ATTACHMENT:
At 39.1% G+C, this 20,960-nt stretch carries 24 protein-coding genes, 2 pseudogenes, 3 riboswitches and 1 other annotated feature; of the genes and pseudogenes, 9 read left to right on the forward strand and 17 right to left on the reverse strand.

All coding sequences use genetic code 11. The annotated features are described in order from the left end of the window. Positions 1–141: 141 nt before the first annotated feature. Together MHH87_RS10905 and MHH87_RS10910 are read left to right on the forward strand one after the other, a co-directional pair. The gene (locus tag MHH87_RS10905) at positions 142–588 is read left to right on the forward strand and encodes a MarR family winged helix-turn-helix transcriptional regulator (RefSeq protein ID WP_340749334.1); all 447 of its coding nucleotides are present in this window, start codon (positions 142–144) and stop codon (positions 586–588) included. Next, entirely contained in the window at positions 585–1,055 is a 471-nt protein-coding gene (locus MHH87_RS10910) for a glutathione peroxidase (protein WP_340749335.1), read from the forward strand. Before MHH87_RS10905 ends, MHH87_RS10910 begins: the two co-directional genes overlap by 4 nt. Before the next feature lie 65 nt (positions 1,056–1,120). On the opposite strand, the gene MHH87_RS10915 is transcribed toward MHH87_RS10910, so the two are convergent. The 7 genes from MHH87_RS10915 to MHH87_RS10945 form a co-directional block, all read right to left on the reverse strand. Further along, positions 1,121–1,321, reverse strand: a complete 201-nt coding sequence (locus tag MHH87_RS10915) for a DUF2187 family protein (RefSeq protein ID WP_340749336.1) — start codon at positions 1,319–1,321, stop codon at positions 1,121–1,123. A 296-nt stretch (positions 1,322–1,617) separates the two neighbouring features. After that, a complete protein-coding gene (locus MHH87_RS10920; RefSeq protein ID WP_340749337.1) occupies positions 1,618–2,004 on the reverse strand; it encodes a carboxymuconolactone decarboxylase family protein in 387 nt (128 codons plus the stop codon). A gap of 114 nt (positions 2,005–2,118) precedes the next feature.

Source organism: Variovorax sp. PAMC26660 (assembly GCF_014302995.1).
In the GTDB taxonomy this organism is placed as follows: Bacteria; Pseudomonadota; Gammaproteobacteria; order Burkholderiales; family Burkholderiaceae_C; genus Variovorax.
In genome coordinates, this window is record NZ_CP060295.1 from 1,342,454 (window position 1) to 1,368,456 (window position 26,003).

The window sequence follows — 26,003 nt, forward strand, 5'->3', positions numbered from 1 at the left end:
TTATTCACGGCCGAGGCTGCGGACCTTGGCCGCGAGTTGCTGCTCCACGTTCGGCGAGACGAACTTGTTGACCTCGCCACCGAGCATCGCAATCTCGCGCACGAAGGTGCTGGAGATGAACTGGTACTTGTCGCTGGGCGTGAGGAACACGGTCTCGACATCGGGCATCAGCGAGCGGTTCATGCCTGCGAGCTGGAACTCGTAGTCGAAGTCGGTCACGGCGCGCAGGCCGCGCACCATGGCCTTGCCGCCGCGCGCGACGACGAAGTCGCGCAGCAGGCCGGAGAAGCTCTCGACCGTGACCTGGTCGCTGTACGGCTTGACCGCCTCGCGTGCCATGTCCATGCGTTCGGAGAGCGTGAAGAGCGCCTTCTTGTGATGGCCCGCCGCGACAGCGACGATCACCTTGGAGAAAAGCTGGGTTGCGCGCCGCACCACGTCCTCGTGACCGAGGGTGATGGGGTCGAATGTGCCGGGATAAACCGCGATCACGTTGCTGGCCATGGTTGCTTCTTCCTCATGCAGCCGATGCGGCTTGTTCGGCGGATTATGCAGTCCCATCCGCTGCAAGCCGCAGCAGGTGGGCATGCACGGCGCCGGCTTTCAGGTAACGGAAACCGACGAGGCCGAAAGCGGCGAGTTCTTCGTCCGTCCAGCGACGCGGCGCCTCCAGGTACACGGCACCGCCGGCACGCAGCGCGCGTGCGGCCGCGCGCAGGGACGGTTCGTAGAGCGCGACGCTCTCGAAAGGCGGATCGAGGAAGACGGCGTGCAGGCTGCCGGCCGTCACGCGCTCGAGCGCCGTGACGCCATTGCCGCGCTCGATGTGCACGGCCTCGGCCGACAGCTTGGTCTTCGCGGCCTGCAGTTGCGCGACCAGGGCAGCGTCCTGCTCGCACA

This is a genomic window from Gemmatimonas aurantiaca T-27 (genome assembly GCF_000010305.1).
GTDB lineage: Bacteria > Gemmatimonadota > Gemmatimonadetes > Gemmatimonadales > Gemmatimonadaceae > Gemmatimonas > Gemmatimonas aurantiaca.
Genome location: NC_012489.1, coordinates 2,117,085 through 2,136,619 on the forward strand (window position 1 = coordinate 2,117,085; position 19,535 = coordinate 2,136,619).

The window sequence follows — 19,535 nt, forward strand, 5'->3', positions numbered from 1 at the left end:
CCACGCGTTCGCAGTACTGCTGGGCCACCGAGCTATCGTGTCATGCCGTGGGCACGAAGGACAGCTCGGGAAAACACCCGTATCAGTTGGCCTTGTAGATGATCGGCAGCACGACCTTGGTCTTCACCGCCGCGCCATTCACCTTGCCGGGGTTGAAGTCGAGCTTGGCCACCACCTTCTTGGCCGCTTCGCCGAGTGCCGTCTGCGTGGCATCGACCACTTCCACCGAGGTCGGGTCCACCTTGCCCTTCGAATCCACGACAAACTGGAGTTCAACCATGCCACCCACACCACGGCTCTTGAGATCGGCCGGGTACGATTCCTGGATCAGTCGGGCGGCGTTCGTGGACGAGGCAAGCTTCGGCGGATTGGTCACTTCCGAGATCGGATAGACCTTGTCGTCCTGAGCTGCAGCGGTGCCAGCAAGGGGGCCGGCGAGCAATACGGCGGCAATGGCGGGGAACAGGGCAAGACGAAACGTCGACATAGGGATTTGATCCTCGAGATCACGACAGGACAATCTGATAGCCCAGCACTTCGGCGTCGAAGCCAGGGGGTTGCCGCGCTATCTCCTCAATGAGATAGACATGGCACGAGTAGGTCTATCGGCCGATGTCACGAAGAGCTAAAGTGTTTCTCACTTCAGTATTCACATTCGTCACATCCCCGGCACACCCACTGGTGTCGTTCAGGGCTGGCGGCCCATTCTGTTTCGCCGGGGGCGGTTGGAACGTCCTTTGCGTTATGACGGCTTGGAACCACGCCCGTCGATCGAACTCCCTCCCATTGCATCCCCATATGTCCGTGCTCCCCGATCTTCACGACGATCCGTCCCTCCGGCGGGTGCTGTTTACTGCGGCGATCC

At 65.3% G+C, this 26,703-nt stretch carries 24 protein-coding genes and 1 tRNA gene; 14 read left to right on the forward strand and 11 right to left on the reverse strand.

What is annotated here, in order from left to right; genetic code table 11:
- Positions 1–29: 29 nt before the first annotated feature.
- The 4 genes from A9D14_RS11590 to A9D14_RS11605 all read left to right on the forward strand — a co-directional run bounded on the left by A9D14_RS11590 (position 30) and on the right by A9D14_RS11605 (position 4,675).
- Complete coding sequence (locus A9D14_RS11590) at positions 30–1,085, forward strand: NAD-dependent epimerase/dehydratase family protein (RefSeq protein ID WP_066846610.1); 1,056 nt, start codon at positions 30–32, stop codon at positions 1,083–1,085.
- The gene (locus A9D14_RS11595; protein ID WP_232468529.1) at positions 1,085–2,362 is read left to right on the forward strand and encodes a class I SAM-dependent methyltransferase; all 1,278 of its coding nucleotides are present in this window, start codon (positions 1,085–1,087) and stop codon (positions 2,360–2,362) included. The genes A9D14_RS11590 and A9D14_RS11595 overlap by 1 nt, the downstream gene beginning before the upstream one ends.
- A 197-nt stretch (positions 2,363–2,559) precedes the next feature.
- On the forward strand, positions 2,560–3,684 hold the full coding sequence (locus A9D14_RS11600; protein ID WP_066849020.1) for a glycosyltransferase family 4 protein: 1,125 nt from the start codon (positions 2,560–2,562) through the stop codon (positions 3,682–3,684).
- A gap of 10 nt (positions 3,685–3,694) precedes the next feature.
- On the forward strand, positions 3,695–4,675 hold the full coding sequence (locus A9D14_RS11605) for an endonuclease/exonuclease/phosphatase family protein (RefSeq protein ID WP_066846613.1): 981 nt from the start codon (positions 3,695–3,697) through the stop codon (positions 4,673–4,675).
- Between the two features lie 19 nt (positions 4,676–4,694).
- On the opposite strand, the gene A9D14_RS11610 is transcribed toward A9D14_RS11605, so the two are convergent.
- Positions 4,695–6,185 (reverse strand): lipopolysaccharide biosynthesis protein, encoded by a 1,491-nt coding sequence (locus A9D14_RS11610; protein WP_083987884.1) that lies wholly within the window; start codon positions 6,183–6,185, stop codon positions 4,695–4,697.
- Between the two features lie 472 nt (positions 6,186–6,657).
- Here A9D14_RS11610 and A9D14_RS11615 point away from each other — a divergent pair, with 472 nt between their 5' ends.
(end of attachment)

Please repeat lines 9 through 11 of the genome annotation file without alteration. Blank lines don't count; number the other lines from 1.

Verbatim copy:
GTDB lineage: Bacteria > Gemmatimonadota > Gemmatimonadetes > Gemmatimonadales > Gemmatimonadaceae > Gemmatimonas > Gemmatimonas aurantiaca.
Genome location: NC_012489.1, coordinates 2,117,085 through 2,136,619 on the forward strand (window position 1 = coordinate 2,117,085; position 19,535 = coordinate 2,136,619).

The window sequence follows — 19,535 nt, forward strand, 5'->3', positions numbered from 1 at the left end: